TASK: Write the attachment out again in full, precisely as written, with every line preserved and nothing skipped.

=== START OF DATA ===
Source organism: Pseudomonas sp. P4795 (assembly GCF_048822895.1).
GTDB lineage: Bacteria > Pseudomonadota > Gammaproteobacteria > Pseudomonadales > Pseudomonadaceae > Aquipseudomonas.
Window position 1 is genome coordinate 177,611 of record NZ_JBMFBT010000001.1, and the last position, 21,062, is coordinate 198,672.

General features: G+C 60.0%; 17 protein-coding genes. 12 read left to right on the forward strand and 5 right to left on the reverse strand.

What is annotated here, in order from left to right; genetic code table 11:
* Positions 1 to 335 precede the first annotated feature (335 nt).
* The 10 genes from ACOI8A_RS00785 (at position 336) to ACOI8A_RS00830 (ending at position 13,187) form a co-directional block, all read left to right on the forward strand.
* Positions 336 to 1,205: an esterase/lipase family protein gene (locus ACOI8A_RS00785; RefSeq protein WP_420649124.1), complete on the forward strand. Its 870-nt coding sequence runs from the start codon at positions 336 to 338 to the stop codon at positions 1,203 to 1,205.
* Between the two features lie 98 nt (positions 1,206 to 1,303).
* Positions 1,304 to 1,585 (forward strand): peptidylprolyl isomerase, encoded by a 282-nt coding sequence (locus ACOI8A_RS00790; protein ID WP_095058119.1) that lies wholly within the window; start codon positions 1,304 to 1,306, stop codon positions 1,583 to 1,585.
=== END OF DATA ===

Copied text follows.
Source organism: Pseudomonas sp. P4795 (assembly GCF_048822895.1).
GTDB lineage: Bacteria > Pseudomonadota > Gammaproteobacteria > Pseudomonadales > Pseudomonadaceae > Aquipseudomonas.
Window position 1 is genome coordinate 177,611 of record NZ_JBMFBT010000001.1, and the last position, 21,062, is coordinate 198,672.

General features: G+C 60.0%; 17 protein-coding genes. 12 read left to right on the forward strand and 5 right to left on the reverse strand.

What is annotated here, in order from left to right; genetic code table 11:
* Positions 1 to 335 precede the first annotated feature (335 nt).
* The 10 genes from ACOI8A_RS00785 (at position 336) to ACOI8A_RS00830 (ending at position 13,187) form a co-directional block, all read left to right on the forward strand.
* Positions 336 to 1,205: an esterase/lipase family protein gene (locus ACOI8A_RS00785; RefSeq protein WP_420649124.1), complete on the forward strand. Its 870-nt coding sequence runs from the start codon at positions 336 to 338 to the stop codon at positions 1,203 to 1,205.
* Between the two features lie 98 nt (positions 1,206 to 1,303).
* Positions 1,304 to 1,585 (forward strand): peptidylprolyl isomerase, encoded by a 282-nt coding sequence (locus ACOI8A_RS00790; protein ID WP_095058119.1) that lies wholly within the window; start codon positions 1,304 to 1,306, stop codon positions 1,583 to 1,585.